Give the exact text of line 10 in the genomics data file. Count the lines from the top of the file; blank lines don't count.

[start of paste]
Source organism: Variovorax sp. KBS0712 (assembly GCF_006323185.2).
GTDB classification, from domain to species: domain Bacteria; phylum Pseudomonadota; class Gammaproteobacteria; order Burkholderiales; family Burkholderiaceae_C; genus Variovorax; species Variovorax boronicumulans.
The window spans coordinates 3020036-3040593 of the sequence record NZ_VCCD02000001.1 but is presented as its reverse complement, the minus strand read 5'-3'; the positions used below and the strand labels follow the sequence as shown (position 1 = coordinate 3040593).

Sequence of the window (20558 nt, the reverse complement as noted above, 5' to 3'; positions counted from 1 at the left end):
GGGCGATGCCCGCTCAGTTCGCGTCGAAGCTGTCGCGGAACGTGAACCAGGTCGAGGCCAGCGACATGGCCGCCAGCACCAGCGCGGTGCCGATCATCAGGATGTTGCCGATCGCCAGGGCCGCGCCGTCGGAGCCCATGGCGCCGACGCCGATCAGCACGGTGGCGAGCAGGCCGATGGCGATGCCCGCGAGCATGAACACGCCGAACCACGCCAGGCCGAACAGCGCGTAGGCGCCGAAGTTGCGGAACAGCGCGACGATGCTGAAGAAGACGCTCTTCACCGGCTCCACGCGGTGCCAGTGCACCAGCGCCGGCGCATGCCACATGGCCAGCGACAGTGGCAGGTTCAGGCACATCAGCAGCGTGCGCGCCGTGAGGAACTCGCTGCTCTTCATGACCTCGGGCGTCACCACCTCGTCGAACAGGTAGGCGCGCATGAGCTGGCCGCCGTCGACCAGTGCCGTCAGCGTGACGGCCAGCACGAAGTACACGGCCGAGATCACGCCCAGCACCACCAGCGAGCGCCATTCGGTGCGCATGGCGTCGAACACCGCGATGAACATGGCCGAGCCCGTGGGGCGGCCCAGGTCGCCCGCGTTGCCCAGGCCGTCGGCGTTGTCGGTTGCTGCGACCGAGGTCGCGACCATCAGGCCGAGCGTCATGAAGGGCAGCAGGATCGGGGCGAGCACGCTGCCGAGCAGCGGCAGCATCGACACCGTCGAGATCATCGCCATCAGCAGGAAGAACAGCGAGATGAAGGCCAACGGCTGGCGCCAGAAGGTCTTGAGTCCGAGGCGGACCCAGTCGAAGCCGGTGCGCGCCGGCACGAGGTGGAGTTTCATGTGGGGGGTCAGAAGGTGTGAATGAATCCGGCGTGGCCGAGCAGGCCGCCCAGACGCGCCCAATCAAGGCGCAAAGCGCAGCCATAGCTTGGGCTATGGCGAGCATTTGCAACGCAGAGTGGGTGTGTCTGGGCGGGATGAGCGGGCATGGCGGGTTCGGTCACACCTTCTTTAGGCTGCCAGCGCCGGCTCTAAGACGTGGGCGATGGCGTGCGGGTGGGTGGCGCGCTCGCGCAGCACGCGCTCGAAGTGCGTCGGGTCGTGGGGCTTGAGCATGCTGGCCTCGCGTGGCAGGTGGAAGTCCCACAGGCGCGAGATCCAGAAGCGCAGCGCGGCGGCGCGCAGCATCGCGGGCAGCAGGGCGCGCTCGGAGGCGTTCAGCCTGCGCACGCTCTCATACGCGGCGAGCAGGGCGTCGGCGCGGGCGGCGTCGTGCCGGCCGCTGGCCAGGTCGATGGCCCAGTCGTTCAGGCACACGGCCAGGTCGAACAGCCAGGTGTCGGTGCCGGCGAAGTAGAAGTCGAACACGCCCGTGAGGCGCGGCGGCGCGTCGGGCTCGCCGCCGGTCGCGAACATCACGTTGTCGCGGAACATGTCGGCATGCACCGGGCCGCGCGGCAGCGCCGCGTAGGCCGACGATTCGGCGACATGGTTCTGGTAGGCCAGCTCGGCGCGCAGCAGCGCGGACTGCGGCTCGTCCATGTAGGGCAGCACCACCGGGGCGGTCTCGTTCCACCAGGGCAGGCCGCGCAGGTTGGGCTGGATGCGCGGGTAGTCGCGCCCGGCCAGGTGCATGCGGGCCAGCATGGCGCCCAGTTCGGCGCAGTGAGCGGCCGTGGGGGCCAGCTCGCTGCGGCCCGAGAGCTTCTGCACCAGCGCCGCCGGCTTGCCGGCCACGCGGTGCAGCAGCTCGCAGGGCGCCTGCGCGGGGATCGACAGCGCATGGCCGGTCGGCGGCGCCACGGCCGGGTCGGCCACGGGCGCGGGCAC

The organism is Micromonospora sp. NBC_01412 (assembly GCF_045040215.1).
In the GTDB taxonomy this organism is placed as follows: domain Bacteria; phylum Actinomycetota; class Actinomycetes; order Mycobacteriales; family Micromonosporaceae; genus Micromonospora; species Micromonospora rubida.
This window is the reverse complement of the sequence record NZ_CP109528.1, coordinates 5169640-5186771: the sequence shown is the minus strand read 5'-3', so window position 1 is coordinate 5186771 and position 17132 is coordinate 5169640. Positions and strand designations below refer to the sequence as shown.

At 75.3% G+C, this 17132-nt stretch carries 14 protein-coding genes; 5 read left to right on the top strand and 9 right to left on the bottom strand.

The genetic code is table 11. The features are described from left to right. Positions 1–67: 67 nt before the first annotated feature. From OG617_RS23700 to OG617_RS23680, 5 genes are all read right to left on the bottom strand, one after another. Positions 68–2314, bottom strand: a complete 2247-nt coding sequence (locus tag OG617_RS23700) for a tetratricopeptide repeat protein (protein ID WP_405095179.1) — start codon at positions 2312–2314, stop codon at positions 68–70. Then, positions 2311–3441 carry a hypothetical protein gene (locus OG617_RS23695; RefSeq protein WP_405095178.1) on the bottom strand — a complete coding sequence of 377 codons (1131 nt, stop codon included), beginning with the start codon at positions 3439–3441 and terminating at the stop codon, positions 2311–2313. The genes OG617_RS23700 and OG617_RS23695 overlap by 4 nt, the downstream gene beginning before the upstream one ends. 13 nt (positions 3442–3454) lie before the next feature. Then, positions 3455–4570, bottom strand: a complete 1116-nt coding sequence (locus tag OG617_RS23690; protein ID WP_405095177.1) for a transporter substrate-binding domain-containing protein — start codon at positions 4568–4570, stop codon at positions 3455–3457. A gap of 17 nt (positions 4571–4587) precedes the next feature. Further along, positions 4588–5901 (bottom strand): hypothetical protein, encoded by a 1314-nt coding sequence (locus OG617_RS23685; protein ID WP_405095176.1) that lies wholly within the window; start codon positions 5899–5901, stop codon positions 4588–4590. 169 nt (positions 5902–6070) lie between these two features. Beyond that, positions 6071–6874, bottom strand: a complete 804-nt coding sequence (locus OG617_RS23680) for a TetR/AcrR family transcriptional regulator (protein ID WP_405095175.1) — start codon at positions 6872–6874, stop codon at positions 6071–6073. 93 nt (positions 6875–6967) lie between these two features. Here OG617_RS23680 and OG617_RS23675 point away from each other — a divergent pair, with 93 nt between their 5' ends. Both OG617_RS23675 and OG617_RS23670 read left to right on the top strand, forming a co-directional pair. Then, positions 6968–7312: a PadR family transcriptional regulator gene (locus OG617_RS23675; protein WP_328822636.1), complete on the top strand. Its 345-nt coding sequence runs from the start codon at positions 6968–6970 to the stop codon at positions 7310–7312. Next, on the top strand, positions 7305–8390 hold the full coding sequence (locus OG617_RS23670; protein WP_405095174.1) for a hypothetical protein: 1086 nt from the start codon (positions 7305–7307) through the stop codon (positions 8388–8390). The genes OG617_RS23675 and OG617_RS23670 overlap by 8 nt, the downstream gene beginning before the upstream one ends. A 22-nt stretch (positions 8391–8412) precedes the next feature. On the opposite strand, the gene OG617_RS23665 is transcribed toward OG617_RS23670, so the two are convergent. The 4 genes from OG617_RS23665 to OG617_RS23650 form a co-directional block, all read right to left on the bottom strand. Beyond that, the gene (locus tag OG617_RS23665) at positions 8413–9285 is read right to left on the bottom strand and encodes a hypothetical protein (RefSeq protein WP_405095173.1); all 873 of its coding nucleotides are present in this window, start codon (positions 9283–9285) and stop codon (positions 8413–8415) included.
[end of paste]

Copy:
The genetic code is table 11. The features are described from left to right. Positions 1–67: 67 nt before the first annotated feature. From OG617_RS23700 to OG617_RS23680, 5 genes are all read right to left on the bottom strand, one after another. Positions 68–2314, bottom strand: a complete 2247-nt coding sequence (locus tag OG617_RS23700) for a tetratricopeptide repeat protein (protein ID WP_405095179.1) — start codon at positions 2312–2314, stop codon at positions 68–70. Then, positions 2311–3441 carry a hypothetical protein gene (locus OG617_RS23695; RefSeq protein WP_405095178.1) on the bottom strand — a complete coding sequence of 377 codons (1131 nt, stop codon included), beginning with the start codon at positions 3439–3441 and terminating at the stop codon, positions 2311–2313. The genes OG617_RS23700 and OG617_RS23695 overlap by 4 nt, the downstream gene beginning before the upstream one ends. 13 nt (positions 3442–3454) lie before the next feature. Then, positions 3455–4570, bottom strand: a complete 1116-nt coding sequence (locus tag OG617_RS23690; protein ID WP_405095177.1) for a transporter substrate-binding domain-containing protein — start codon at positions 4568–4570, stop codon at positions 3455–3457. A gap of 17 nt (positions 4571–4587) precedes the next feature. Further along, positions 4588–5901 (bottom strand): hypothetical protein, encoded by a 1314-nt coding sequence (locus OG617_RS23685; protein ID WP_405095176.1) that lies wholly within the window; start codon positions 5899–5901, stop codon positions 4588–4590. 169 nt (positions 5902–6070) lie between these two features. Beyond that, positions 6071–6874, bottom strand: a complete 804-nt coding sequence (locus OG617_RS23680) for a TetR/AcrR family transcriptional regulator (protein ID WP_405095175.1) — start codon at positions 6872–6874, stop codon at positions 6071–6073. 93 nt (positions 6875–6967) lie between these two features. Here OG617_RS23680 and OG617_RS23675 point away from each other — a divergent pair, with 93 nt between their 5' ends. Both OG617_RS23675 and OG617_RS23670 read left to right on the top strand, forming a co-directional pair. Then, positions 6968–7312: a PadR family transcriptional regulator gene (locus OG617_RS23675; protein WP_328822636.1), complete on the top strand. Its 345-nt coding sequence runs from the start codon at positions 6968–6970 to the stop codon at positions 7310–7312. Next, on the top strand, positions 7305–8390 hold the full coding sequence (locus OG617_RS23670; protein WP_405095174.1) for a hypothetical protein: 1086 nt from the start codon (positions 7305–7307) through the stop codon (positions 8388–8390). The genes OG617_RS23675 and OG617_RS23670 overlap by 8 nt, the downstream gene beginning before the upstream one ends. A 22-nt stretch (positions 8391–8412) precedes the next feature. On the opposite strand, the gene OG617_RS23665 is transcribed toward OG617_RS23670, so the two are convergent. The 4 genes from OG617_RS23665 to OG617_RS23650 form a co-directional block, all read right to left on the bottom strand. Beyond that, the gene (locus tag OG617_RS23665) at positions 8413–9285 is read right to left on the bottom strand and encodes a hypothetical protein (RefSeq protein WP_405095173.1); all 873 of its coding nucleotides are present in this window, start codon (positions 9283–9285) and stop codon (positions 8413–8415) included.